The first term represents a Neo-Hookean response characterizing the behavior of the non-collagenous constituents of the colon tissue. The quantity \({I}_{1}={\lambda }_{z}^{2}+{\lambda }_{\theta }^{2}+\frac{1}{{\lambda }_{z}^{2}{\lambda }_{\theta }^{2}}\) represents the first invariant of the deformation tensor with \({\lambda }_{z}\) and \({\lambda }_{\theta }\) referring to the axial and circumferential stretches, respectively. The subsequent terms characterize the contribution of the collagen fibers, with \({k}_{1}\) and \({k}_{2}\) being a measure of fiber stiffness. Specifically, the second term (with superscript \(l\)) characterizes the behavior of the collagen fibers aligned along the longitudinal (axial) direction, while the third term (with superscript \(s\)) characterizes the response of the collagen fibers dispersed in two preferential symmetric directions with respect to the circumferential direction. The quantity \({I}_{4}\) is referred to as pseudo-invariant and characterizes the mechanical response of the fibers along the preferential directions. For the second term, \({I}_{4}^{l}={\lambda }_{z}^{2}\) since it accounts for the fibers along the longitudinal direction. For the third term, \({I}_{4}^{s}\) is expressed as:

Here, \(\pm {\gamma }^{s}\) indicates the angle of the two symmetric fiber orientations angle with respect to the circumferential direction. Five sets of material parameters, previously derived for five swine descending colon samples, were used in this work for the material parameters \({C}_{10},\,{k}_{1}^{l},\,{k}_{2}^{l},\,{k}_{1}^{s},\,{k}_{2}^{s},\) and \({\gamma }^{s}\). This strain energy function is not directly available in Abaqus. It was thus integrated for the first time by implementing a Fortran based user subroutine called UANISOHYPER_INV, which allows defining anisotropic hyperelastic material behavior using the invariant formulation. This subroutine required defining the first and second derivatives of the strain-energy function (Eq. 1) with respect to the scalar invariants \({I}_{1}\) and \({I}_{4}\). To verify that the subroutine was implemented properly and validate the computational model of the colon tissue, we compared model-estimated stress values of isochoric circumferential stress \({\bar{\sigma }}_{\theta }^{m}\) and isochoric axial stress \({\bar{\sigma }}_{z}^{m}\) on the outer colon surface against values obtained analytically based on the strain energy function and calculated as follows:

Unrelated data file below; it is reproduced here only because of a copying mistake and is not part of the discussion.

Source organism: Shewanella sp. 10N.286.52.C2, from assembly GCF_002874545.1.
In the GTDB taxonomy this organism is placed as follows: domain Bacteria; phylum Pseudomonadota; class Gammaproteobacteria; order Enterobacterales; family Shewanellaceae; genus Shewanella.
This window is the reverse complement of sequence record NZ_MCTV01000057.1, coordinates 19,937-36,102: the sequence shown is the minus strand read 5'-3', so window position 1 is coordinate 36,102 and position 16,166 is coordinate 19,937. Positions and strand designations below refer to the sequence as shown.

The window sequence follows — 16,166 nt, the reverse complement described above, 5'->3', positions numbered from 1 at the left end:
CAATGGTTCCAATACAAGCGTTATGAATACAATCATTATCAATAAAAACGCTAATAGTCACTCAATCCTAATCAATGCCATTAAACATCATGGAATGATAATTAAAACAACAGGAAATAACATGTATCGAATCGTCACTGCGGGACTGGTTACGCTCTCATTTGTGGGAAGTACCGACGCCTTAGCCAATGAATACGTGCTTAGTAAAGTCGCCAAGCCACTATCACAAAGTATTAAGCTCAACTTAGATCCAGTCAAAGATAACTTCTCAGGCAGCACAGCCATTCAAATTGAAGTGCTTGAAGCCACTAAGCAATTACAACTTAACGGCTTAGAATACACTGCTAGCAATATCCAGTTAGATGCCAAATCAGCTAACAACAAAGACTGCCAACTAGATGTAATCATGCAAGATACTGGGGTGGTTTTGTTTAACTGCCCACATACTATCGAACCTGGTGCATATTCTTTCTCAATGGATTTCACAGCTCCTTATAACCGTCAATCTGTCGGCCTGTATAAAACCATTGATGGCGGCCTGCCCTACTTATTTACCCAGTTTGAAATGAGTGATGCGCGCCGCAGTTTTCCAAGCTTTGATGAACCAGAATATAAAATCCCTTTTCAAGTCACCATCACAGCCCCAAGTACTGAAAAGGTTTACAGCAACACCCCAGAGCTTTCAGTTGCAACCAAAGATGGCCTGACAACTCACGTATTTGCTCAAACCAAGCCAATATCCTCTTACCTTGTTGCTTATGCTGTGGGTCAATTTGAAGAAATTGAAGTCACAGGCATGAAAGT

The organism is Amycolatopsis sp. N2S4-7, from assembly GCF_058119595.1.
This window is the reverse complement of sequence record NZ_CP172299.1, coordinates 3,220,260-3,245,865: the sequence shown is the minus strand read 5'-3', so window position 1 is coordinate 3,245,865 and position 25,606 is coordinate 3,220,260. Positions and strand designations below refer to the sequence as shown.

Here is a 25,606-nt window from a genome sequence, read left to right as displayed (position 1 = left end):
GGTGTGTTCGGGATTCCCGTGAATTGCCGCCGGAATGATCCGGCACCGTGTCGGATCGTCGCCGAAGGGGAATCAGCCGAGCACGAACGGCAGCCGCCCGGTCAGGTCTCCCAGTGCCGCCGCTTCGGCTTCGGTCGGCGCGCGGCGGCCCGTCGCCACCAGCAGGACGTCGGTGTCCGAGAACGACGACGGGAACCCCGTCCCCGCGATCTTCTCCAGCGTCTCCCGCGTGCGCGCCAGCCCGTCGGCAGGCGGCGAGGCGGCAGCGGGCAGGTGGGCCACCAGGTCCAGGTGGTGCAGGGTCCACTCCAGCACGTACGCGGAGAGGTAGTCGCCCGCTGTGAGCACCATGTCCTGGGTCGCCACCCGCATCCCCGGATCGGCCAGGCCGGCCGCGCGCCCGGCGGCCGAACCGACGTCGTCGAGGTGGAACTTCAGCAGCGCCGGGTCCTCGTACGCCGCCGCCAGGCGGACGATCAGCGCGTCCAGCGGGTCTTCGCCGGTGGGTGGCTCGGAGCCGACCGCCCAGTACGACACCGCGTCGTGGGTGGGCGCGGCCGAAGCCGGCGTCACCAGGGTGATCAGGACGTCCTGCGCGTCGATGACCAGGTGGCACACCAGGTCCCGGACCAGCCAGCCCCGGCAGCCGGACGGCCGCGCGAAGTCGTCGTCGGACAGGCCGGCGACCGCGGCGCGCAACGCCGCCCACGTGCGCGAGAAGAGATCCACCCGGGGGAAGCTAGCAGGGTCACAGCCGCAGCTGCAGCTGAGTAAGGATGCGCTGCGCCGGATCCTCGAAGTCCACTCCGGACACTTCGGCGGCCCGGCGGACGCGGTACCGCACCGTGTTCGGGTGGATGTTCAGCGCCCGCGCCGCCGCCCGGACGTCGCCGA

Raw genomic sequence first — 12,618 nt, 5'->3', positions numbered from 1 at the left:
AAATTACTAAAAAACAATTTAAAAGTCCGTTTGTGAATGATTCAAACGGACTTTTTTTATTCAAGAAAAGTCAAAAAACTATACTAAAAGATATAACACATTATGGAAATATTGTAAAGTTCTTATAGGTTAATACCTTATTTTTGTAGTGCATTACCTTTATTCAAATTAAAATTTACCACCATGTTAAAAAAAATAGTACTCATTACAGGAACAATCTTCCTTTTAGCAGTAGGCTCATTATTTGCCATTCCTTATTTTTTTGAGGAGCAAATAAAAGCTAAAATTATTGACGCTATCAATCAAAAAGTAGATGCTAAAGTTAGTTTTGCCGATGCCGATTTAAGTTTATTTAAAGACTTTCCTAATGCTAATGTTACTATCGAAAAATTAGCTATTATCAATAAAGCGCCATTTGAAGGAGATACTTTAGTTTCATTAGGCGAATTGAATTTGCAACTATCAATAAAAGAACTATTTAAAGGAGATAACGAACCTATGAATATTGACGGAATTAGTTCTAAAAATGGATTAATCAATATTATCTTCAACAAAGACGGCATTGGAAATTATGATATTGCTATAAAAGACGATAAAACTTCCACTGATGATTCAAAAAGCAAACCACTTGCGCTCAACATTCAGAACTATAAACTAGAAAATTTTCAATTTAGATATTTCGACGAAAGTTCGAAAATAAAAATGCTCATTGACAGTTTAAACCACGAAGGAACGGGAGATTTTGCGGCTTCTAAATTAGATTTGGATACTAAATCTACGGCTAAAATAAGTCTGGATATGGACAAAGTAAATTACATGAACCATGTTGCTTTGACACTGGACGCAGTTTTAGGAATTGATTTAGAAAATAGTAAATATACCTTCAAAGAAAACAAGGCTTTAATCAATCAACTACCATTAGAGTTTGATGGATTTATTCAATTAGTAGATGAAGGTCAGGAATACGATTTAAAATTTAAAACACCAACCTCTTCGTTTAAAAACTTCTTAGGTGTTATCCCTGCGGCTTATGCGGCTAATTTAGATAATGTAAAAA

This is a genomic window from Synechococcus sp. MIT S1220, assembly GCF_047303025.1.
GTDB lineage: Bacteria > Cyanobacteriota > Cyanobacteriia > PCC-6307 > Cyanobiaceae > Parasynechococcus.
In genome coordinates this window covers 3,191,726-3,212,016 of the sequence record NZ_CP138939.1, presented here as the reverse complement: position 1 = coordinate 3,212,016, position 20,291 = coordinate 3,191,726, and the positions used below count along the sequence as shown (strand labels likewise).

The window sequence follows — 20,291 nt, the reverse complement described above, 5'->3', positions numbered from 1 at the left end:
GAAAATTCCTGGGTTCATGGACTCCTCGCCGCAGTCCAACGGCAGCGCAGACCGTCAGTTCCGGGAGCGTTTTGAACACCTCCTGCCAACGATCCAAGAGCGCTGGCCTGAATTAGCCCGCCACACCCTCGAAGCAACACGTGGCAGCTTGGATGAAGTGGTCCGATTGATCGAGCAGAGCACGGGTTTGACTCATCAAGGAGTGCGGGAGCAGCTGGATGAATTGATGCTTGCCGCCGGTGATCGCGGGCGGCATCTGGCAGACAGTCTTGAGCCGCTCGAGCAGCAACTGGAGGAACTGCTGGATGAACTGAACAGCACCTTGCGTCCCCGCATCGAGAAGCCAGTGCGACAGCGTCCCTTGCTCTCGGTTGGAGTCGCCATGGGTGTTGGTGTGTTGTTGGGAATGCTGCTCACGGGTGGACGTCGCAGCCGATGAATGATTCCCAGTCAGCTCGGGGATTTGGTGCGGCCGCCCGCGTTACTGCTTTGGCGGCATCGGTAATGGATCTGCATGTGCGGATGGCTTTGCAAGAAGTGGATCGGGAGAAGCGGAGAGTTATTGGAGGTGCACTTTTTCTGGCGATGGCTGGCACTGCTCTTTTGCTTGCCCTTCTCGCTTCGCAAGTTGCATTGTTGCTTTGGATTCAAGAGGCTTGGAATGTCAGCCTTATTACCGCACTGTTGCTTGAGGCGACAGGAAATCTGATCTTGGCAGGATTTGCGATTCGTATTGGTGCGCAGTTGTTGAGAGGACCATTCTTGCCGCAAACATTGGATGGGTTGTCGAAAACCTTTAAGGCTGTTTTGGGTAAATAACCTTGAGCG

The coefficient of determination \({R}^{2}\) was calculated as follows to quantify the deviation between computational and analytical values:

where \(A={\bar{\sigma }}_{z},\,{\bar{\sigma }}_{\theta }\), and the subscript “\(avg\)” indicates the average of the analytical values over all \(n\) data points. A value of \({R}^{2}\) close to 1 indicates that a good correlation is globally obtained.

### Diverticulum model

For the diseased colon models, a diverticulum-like structure was modeled as the intersection of a sphere of diameter \(D\) with the cylindrical shape of the normal colon at a height \(H\) above the surface. Only one pouch was considered in this study to focus on the effect of a single pouch without additional variabilities that would be incorporated from multiple pouches (number of pouches, positions along the colon, relative position with respect to each other, variability in individual size, etc.). To our knowledge, there is no study systematically reporting the geometry of the diverticula. It is commonly mentioned that they are typically between 5 to 10 mm in diameter without proper indication as to where the diameter is measured^{38,39}. To cover a variety of pouch sizes, three values were considered in the simulations for the initial pouch height \(H\)and initial pouch diameter \(D\): \(H=2\) mm, 4 mm, and 6 mm, and \(D\) = 8 mm, 10 mm and 12 mm. The combinations of these values of D and H led to 9 diseased models with different pouch sizes. A round fillet of radius \({r}_{f}=2\) mm was included at the intersection between the cylinder representing the normal colon and the sphere representing the pouch to remove sharp edges that may not be encountered in the actual tissue and may alter stress values. The thickness of the diverticulum tissue was assumed to be the same as the colon (i.e., \({R}_{o}-{R}_{i}\)). There have been attempts to characterize the colon mechanics in diverticulosis^{23,30,40,41}. No material properties, however, have been established specifically for the diverticulum tissue (i.e., characterization of the isolated diverticulum pouch). Properties similar to the normal tissue were thus considered for the pouch section.

### Boundary conditions